In this unit we will examine different areas within philosophy of knowledge (epistemology) such as empiricism, rationalism, and transcendental idealism. Key figures explored will include: Plato, Aristotle, René Descartes, John Locke, David Hume, George Berkeley, and Immanuel Kant. Another key topic you will explore is existentialism and the meaning of life, using the works of Søren Kierkegaard, Friedrich Nietzsche, Martin Heidegger, Albert Camus, and Jean-Paul Sartre as a basis for discussions.
Themes in Philosophy of Religion
Our second year philosophy of religion course opens up new perspectives in long-running debates about the relationship between faith and reason. You will explore the limits of language when faced with the infinite (can we only say what God is not?), as well as a number of contemporary perspectives, including those which rethink the relationship between God, time and human experience. Moving beyond the traditional curriculum, you will cover Islamic philosophy of religion, pantheism and animism.
Practical and Political Philosophy
Questions of justice, representation and government are as crucial now as they have ever been. This course engages with key debates about liberty, the limits of democracy, socialism, anarchism and global justice. You will think critically about questions raised by feminist thought, and the place of religion in society. You will end the course by exploring highly topical questions in applied ethics topics such, as capital punishment, sexuality, abortion and euthanasia.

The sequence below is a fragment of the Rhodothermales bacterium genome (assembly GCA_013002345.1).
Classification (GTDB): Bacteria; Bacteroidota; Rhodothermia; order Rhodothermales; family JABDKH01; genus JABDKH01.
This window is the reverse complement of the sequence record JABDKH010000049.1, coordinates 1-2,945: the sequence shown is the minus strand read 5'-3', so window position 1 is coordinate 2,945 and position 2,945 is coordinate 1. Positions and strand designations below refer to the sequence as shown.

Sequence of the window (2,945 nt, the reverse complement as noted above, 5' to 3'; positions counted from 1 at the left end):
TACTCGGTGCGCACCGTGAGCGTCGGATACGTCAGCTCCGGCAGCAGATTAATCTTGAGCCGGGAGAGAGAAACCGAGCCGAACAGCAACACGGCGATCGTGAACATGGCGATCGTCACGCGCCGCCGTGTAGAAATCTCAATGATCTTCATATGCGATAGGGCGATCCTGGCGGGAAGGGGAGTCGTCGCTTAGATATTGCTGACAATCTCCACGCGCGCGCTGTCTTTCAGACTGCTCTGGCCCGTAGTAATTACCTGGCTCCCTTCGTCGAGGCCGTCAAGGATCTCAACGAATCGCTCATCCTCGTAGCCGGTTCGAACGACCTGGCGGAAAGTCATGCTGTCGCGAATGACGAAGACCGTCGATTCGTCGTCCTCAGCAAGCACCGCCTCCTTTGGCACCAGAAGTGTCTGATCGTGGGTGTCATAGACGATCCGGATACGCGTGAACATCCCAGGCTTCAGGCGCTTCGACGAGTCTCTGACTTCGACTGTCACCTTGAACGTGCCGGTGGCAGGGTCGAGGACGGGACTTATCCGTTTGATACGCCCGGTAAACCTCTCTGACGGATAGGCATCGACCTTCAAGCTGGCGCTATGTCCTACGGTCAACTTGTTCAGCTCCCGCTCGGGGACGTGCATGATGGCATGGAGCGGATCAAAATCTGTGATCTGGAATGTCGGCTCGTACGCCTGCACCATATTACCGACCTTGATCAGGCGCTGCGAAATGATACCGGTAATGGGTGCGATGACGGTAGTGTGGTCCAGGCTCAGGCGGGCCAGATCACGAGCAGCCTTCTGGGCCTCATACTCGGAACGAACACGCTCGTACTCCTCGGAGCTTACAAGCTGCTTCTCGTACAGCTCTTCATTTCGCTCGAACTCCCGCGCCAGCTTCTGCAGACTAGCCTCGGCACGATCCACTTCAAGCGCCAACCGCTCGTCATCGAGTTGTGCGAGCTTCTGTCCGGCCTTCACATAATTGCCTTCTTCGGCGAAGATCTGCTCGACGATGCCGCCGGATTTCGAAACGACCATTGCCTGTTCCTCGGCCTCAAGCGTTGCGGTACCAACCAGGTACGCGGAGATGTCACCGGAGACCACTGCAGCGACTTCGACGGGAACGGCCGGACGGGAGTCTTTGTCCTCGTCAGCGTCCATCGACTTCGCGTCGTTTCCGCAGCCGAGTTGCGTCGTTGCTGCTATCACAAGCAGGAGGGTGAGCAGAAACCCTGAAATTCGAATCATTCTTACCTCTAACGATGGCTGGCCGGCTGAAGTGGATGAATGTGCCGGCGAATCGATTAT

The Limits of Personhood
What is a person? What gives us identity over time? What is the relationship between individual, society and nature? This course is an in-depth study of these questions in modern thought. You will examine the influence of early modern theories of personal identity including those of Locke and Hume. You will also look at contemporary debates in the philosophy of mind, such as the relationship between mind and brain, artificial intelligence and the human/animal boundary. In the latter part of the course, we will assess how social norms shape personhood, focusing on the areas of gender, postcolonialism, race and our relationship to the natural world.